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Sales Manager Survival 101 with Dave Brock {Hey Salespeople Podcast}

When it comes to the role of frontline sales manager, Dave Brock wrote the book… literally.

Dave is the CEO of Partners in EXCELLENCE as well as the author of Sales Manager Survival Guide. While new frontline sales managers often fixate on hitting a number, Dave suggests spending time getting to know the role, the team, and the company first.

Listen to this episode of Hey Salespeople to learn why Dave thinks the worst thing a new frontline sales manager can be is an excellent closer.

dave brock podcast

Listen here, and keep reading for some of the highlights from this episode below.


Setting Yourself Up for AE Success

Jeremey: Your odds of being successful as an AE are so much higher if let’s take the SaaS world if you were promoted from being an SDR.

And your odds of being a successful sales manager, I found, are so much higher if you’re promoted from an AE from within.

Have you seen that true for your first-line sales managers as well? Do you agree it’s much harder? And if so, like, how much harder is it to come in from the outside?

Dave: I see it kind of 50/50. If you look at it right now, there’s such mobility in salespeople and sales managers.

We see average tenure in the job for both salespeople and sales managers is 16 and a half months. So, we see a lot of situations where there’s a brand new sales manager– the first time in the role of a new company. They’ve found an opportunity. They interviewed for it. They got it and moved on.

So when you’re looking at being promoted within your own company, you have to realize that you have a change in relationship with the people that were your peers in the past. You now may be the manager.

I’m coaching a sales manager, a fairly new sales manager right now. And she’s had a terribly difficult time in that, all of the sudden, her former peers resent her being a manager. And they’re doing everything they can to make her fail.

There’s some sort of jealousy and that promotion wasn’t handled well by senior management. She had very little experience in how to do these things. And I think maybe did some things that weren’t what she would want to do now in hindsight. 

So she really struggled in that role. And part of it was that change in I’m one of the team to now I’m your manager.

Jeremey: How did they handle it? And how should they have handled it if you’re giving advice to senior leaders who are promoting people from AE to first-line manager?

Dave: Basically, I’m being a little bit crass when I say it but it was, “Congratulations. You’re the manager of this team. Good luck, Godspeed. I need a forecast on Tuesday.” (laughter)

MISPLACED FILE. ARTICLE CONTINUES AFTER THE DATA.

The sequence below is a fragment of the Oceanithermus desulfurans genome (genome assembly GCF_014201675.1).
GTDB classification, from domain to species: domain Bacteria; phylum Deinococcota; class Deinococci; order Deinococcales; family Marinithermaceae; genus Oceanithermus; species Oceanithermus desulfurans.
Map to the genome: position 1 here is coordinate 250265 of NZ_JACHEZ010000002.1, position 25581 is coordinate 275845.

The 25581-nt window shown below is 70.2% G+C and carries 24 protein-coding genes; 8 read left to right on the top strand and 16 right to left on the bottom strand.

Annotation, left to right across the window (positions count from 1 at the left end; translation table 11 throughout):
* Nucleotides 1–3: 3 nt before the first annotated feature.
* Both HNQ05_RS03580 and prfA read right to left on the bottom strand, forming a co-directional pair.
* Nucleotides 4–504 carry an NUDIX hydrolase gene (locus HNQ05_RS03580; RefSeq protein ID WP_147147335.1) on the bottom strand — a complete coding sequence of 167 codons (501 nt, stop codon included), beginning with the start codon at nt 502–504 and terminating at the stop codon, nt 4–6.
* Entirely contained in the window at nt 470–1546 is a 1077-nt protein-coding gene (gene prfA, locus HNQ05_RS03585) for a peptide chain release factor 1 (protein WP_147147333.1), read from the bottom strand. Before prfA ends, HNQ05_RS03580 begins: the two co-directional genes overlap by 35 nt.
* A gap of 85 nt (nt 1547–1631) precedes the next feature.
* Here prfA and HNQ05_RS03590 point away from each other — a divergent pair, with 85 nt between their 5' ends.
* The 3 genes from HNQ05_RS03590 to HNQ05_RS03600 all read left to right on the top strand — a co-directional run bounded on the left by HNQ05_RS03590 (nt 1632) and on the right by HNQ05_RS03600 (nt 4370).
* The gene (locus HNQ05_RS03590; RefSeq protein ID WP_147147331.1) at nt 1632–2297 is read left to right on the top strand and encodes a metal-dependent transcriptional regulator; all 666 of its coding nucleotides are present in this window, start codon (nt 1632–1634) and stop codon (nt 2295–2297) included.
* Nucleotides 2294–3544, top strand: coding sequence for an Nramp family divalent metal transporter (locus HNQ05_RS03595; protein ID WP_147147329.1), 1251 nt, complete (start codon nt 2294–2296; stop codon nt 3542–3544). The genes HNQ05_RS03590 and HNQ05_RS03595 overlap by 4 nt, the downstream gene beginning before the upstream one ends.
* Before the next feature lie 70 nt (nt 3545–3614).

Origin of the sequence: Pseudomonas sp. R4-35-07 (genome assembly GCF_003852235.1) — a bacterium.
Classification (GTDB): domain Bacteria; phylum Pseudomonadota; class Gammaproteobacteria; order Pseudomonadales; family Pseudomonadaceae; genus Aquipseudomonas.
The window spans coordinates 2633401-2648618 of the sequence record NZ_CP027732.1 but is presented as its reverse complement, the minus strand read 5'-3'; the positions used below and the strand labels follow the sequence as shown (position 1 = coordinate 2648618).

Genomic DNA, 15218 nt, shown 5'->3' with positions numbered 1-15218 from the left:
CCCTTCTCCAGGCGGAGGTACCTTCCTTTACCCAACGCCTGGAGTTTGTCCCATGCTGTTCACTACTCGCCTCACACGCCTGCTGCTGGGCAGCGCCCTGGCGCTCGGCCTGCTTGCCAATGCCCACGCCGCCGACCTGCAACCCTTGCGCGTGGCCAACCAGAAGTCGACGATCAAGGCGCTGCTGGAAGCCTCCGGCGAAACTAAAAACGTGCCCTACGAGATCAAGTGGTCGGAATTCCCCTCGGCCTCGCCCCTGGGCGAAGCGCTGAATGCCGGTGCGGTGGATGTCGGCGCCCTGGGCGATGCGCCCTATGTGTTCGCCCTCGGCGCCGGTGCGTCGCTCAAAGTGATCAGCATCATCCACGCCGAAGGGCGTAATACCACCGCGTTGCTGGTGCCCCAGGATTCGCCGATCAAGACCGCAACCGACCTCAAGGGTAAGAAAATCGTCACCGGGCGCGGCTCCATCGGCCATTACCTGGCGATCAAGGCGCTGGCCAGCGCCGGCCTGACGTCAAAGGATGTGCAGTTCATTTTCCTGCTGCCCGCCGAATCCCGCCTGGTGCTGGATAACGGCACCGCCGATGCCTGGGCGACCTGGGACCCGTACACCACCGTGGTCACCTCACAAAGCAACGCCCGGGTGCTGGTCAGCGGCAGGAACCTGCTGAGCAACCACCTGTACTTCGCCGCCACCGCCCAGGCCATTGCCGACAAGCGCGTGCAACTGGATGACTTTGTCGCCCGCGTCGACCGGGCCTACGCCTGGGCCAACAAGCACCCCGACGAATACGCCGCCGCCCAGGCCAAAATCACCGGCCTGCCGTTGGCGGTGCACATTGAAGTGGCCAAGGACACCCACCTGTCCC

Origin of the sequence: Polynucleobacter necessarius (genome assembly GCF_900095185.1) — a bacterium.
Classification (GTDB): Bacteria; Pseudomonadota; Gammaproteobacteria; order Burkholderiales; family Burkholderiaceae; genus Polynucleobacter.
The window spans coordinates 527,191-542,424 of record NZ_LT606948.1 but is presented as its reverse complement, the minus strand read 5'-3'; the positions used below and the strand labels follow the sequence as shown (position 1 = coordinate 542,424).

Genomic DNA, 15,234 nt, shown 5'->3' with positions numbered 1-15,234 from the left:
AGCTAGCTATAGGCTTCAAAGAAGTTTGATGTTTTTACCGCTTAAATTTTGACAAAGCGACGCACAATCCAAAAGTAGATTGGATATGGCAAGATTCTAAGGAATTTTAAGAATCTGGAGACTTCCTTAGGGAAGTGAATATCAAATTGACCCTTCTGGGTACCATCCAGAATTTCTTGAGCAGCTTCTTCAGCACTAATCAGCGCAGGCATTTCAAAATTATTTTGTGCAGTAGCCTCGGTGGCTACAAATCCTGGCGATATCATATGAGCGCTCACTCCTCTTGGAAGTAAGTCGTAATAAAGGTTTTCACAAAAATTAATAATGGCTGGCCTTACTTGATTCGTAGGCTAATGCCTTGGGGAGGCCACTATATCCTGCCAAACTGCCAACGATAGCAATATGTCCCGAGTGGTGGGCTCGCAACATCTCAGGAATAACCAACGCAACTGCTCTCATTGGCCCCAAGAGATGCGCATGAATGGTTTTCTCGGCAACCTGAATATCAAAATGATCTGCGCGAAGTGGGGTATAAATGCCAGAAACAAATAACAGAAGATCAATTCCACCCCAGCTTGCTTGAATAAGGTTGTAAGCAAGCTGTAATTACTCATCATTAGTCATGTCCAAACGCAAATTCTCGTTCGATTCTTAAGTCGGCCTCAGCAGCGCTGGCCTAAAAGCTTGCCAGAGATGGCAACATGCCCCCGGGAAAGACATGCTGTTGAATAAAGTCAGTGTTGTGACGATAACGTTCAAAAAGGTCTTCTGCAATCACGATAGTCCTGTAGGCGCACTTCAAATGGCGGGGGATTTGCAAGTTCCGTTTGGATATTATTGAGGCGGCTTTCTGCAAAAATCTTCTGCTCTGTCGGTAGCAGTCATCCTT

That was it. There are a whole bunch of things that were wrong there. And I find this wrong with a lot of brand new managers and even experienced managers going into new jobs is they don’t have a clear idea what their job is, you know?

When I moved from an individual contributor to a frontline sales manager, my job is changed profoundly. As an individual contributor, I’m responsible for going out, finding deals, managing deals through the buying process and closing then and I’m responsible for generating revenue.

One of my favorite quasi trick questions for my managers is, I say, “What’s your job?” and classically, they say “Making the number,” and I say, “Well, no, that’s not your job. That’s your peoples’ job. Your job as a front line manager is to maximize the performance of your people.

Moving into that first management job is really challenging. And too many times senior managers don’t help these new managers in making that transition because they don’t clearly define what the role is. They don’t say you’ve changed from being an individual contributor and this is now what this role means. They don’t coach and develop those people.

So, I see so many really, potentially very good frontline sales managers, and they go and all of a sudden their frontline sales manager and they think I’m supposed to be a super salesperson or a super closer, or which is the worst thing they can be.

Keeping Reps on Track

Jeremey: Let’s say you’ve got eight reps on your team, right, which is a typical span of control in the B2B world.

How do you practically keep track of what is it that each person is working on? How do I ensure that they’re making progress on those things? Like, there are so many ways, but what have you found is an effective way of tracking that?

DaveWe tend to find the things people are doing wrong and we try and fix that. What’s most effective is how do we find the things people are doing right and amplify their ability to execute that.

People can’t change a lot of things at one time, you have to figure out what’s the thing that I can work on with you that provides the biggest leverage on your performance right now. And keep focusing on working with them on that. If you choose the right thing, what you actually end up doing is you end up its kind of like a bowling alley.

It’s looking at the headpin. If I hit that headpin, I knock down all the pins behind it. And so if I choose the right thing, I get a huge amount of leverage on performance.

So, identify that one thing that is most important to that person’s performance, work with them on that. Then move to the next thing, and the next thing, and the next thing, and it’s amazing how quickly you see performance improve with that kind of approach.

THERE’S A LOT MORE AFTER THIS! Listen to the full podcast for more.


If you have a passion for the art and the science of sales, are looking to further your career, or just want to hear some great, practical tips, ‘Hey Salespeople’ is the podcast for you. Subscribe so you can follow along as Jeremey interviews the brightest minds in modern sales to bring you immediately actionable advice. Listen and subscribe here.

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